Come fly with me
By Tohru Inoue | Sudan and South Sudan in East Africa
Photo by SIM Stories East Africa.
Ever wonder what it’s like to travel into rural South Sudan?
What do your eyes see on the way? What does your skin feel when the aircraft wheels lift off the ground and when they rumble on the dirt airstrip? What do you first smell when the cabin doors open?
I’ll tell you what it’s like.
Let me take you to South Sudan. We’ll start here in Kenya where most of our team flies in and out on small charter flights.
When you buckle up, settle into your seat, and first look out the window, you may feel a sense of anxiety. Sure, the first time it seems fun. Yes, there are those who are excited about travelling from one place to another. For some, there’s still the childlike wonder of going into a small plane. You can see the pilot flying the plane right in front of you; you can watch buttons being pushed, the throttle being moved back and forth, the steering turned from left to right and the plane following suit. You can see out both sides of the airplane in a near panoramic view of all the breathtaking scenery below. If you’re lucky, you might even catch a glimpse of migrating animals.
But when it’s the umpteenth time you’ve done it… You worry about headaches in flight. There’s the thinner air at 13,000 feet, the last-minute fretting of, “Did I pack everything I need?” You start to wonder how much the spiderwebs have reclaimed your formerly clean house. Some think of the long flight without a bathroom. Others worry about what immigration at the border will say; the required paperwork changes so often.
But once you’re stamped in and on your last leg to Doro after a long day of flying, you’ll inevitably experience the exhilaration of seeing friends again.
When you land, you smell the dust in the air. When it’s the rainy season, the sweet smell of the grass and earth are in the air. Nowhere else, it seems, do you see the stark contrast the rains can bring. Its presence is life; its absence is death. The season brings a sense of anticipation. When the dust is high, so too is the payoff of that refreshing feeling when the rains sweep through. The excitement of rains long withheld falling with abandon on the ground, pounding it back to life. Some colleagues have even spoken of how giddy they feel. Do you feel it in your tummy as well?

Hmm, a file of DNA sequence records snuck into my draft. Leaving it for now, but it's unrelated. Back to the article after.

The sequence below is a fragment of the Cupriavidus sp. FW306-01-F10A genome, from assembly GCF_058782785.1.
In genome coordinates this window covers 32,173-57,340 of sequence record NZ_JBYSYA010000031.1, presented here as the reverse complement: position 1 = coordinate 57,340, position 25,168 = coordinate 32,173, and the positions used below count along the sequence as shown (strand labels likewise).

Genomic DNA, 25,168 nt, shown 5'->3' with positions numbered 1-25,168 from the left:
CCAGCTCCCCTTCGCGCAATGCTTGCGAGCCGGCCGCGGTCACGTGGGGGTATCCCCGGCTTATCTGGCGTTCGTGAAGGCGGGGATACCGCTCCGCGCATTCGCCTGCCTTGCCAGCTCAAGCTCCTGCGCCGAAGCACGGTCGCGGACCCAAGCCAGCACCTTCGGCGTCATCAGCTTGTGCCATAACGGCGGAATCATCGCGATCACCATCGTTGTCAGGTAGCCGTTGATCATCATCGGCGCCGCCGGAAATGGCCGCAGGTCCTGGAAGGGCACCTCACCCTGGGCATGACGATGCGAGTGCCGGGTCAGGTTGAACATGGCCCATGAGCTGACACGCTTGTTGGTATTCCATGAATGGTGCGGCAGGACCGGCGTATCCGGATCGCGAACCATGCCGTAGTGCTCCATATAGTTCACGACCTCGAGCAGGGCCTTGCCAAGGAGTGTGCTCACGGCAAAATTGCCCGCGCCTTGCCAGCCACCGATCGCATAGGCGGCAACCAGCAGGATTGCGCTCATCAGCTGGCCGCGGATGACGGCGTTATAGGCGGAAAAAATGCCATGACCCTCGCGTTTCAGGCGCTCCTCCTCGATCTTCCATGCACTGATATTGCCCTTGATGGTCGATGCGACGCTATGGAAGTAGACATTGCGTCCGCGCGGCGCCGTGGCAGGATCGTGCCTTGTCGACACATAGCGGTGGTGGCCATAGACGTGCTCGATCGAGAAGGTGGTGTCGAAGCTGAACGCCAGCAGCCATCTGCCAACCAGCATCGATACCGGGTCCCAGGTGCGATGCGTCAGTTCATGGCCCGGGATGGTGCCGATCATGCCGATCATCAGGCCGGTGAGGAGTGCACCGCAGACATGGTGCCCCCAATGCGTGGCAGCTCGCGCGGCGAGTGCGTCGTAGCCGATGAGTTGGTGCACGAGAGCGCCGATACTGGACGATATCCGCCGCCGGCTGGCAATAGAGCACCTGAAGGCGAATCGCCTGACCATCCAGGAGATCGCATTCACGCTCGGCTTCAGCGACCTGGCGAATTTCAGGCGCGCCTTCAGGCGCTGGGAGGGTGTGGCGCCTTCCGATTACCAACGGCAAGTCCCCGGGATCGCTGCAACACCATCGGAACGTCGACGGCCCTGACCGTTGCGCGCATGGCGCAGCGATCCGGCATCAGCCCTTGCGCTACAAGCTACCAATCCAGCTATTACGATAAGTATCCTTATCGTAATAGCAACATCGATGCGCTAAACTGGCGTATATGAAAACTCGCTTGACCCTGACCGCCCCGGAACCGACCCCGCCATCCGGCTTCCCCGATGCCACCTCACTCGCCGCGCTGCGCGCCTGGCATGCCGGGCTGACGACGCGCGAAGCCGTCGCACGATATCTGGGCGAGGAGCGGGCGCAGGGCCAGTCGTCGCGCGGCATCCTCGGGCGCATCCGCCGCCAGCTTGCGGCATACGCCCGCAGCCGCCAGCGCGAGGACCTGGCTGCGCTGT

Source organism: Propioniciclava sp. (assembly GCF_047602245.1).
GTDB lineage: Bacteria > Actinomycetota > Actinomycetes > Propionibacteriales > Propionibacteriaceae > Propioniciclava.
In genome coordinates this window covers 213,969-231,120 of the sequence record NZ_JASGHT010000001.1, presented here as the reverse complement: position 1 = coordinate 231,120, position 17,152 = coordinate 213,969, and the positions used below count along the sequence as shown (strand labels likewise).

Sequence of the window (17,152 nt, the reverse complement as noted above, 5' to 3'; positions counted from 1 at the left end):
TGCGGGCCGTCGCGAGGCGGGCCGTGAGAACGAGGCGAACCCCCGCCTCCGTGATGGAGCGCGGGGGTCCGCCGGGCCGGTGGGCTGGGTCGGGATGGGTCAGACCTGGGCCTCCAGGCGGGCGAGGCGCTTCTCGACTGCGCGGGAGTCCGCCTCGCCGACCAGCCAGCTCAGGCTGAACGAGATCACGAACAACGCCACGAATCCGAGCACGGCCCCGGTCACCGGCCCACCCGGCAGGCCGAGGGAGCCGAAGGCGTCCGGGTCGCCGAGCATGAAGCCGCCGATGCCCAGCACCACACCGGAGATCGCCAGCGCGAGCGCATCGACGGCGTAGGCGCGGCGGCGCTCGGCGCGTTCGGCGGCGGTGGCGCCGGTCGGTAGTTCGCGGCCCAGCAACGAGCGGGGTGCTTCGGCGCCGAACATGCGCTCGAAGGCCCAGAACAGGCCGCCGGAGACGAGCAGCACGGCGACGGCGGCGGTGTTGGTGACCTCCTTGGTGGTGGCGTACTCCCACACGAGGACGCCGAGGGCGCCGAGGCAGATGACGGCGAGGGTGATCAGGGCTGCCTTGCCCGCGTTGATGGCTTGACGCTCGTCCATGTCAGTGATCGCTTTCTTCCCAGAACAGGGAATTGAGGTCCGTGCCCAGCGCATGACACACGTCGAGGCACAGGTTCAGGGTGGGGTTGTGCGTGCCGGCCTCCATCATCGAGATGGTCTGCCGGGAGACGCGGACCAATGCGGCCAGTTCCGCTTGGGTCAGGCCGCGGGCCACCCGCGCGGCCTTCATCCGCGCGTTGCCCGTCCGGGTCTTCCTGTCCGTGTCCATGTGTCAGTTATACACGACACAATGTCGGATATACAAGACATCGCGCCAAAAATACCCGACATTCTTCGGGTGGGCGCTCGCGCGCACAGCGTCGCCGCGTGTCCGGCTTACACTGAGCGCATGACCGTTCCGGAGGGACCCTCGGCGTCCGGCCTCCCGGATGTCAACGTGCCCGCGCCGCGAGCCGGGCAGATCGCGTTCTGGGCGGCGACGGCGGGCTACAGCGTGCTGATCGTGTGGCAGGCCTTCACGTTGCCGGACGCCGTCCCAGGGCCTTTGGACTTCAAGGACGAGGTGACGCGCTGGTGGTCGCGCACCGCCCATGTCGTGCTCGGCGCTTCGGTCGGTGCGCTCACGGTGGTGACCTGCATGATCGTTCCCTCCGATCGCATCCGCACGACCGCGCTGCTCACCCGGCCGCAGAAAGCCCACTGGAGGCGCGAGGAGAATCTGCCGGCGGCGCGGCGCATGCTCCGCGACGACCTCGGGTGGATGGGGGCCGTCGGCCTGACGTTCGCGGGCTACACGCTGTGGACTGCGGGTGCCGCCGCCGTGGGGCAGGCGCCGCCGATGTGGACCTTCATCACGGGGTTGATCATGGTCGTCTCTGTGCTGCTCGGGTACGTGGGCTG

The rains help to slow down the day, to make visits with people over tea and coffee last much longer as you wait for the weather to clear. The rainy season is a way of life.
When you leave the plane and get “home” you feel the squishy mud between your toes. It reminds you of what it was like when, as a young child, you handled playdough for the first time. But here, no one’s watching. Your parents are not here to tell you to get out of the mud. It’s okay; you can enjoy it.
Once you’re settled and go walking in the village and the refugee camps, you’ll start to smell the aroma of roasting coffee. It reminds our folks of friendship. It’s the smell of guests coming. It reminds you of your mother starting the kettle and opening a pack of cookies when the neighbours came to call. The smell of coffee makes some of our colleagues think of long conversations that are not on the “clock,” that have no natural deadline. Out here, coffee creates time.
Still, every time our folks climb on the plane to head into South Sudan, there’s the occasional thought of whether old friends will still be there. Many live in refugee camps. It’s not uncommon for people to relocate to other refugee camps or to move back north across the border.
That’s the life they live — those who make that trip into this little corner of God’s world where He’s making himself known. Getting on that plane is an adventure. A friend wrote of it, “It’s the meeting of faith and foolishness.” When the engine fires up and you start taxiing to the runway, you’ll hear others around you whisper under their breath, “Here we go…”
If you’re interested in coming, hop on. I’d love to show you around. Because as much as I can try to explain it all to you, you just have to experience it for yourself.